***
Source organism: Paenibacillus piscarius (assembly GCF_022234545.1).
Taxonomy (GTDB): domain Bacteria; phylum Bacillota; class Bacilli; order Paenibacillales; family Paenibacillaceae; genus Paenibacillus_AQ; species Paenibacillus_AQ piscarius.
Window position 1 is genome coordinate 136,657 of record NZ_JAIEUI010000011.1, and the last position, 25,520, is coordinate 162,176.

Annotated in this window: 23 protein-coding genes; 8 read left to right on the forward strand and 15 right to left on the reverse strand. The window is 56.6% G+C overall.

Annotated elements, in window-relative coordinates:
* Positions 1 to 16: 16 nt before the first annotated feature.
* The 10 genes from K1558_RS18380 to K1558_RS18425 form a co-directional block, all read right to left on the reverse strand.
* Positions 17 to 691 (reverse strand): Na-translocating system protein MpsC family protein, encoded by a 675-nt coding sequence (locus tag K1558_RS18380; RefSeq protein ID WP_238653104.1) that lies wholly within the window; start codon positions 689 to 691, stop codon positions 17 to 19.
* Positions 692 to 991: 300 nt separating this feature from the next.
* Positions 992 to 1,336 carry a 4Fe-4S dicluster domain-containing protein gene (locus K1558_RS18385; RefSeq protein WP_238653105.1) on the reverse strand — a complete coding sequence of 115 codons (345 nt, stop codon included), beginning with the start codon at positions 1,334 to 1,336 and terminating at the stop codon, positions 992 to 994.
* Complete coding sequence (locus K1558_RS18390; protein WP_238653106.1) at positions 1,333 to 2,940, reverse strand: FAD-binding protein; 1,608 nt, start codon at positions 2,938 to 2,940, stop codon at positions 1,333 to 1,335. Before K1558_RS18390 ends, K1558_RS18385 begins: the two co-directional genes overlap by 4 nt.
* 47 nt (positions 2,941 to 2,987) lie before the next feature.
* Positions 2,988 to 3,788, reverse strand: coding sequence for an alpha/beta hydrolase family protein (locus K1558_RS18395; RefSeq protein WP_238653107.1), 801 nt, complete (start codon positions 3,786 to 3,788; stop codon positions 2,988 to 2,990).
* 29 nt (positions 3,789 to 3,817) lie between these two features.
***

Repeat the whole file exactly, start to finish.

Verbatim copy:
Source organism: Paenibacillus piscarius (assembly GCF_022234545.1).
Taxonomy (GTDB): domain Bacteria; phylum Bacillota; class Bacilli; order Paenibacillales; family Paenibacillaceae; genus Paenibacillus_AQ; species Paenibacillus_AQ piscarius.
Window position 1 is genome coordinate 136,657 of record NZ_JAIEUI010000011.1, and the last position, 25,520, is coordinate 162,176.

Annotated in this window: 23 protein-coding genes; 8 read left to right on the forward strand and 15 right to left on the reverse strand. The window is 56.6% G+C overall.

Annotated elements, in window-relative coordinates:
* Positions 1 to 16: 16 nt before the first annotated feature.
* The 10 genes from K1558_RS18380 to K1558_RS18425 form a co-directional block, all read right to left on the reverse strand.
* Positions 17 to 691 (reverse strand): Na-translocating system protein MpsC family protein, encoded by a 675-nt coding sequence (locus tag K1558_RS18380; RefSeq protein ID WP_238653104.1) that lies wholly within the window; start codon positions 689 to 691, stop codon positions 17 to 19.
* Positions 692 to 991: 300 nt separating this feature from the next.
* Positions 992 to 1,336 carry a 4Fe-4S dicluster domain-containing protein gene (locus K1558_RS18385; RefSeq protein WP_238653105.1) on the reverse strand — a complete coding sequence of 115 codons (345 nt, stop codon included), beginning with the start codon at positions 1,334 to 1,336 and terminating at the stop codon, positions 992 to 994.
* Complete coding sequence (locus K1558_RS18390; protein WP_238653106.1) at positions 1,333 to 2,940, reverse strand: FAD-binding protein; 1,608 nt, start codon at positions 2,938 to 2,940, stop codon at positions 1,333 to 1,335. Before K1558_RS18390 ends, K1558_RS18385 begins: the two co-directional genes overlap by 4 nt.
* 47 nt (positions 2,941 to 2,987) lie before the next feature.
* Positions 2,988 to 3,788, reverse strand: coding sequence for an alpha/beta hydrolase family protein (locus K1558_RS18395; RefSeq protein WP_238653107.1), 801 nt, complete (start codon positions 3,786 to 3,788; stop codon positions 2,988 to 2,990).
* 29 nt (positions 3,789 to 3,817) lie between these two features.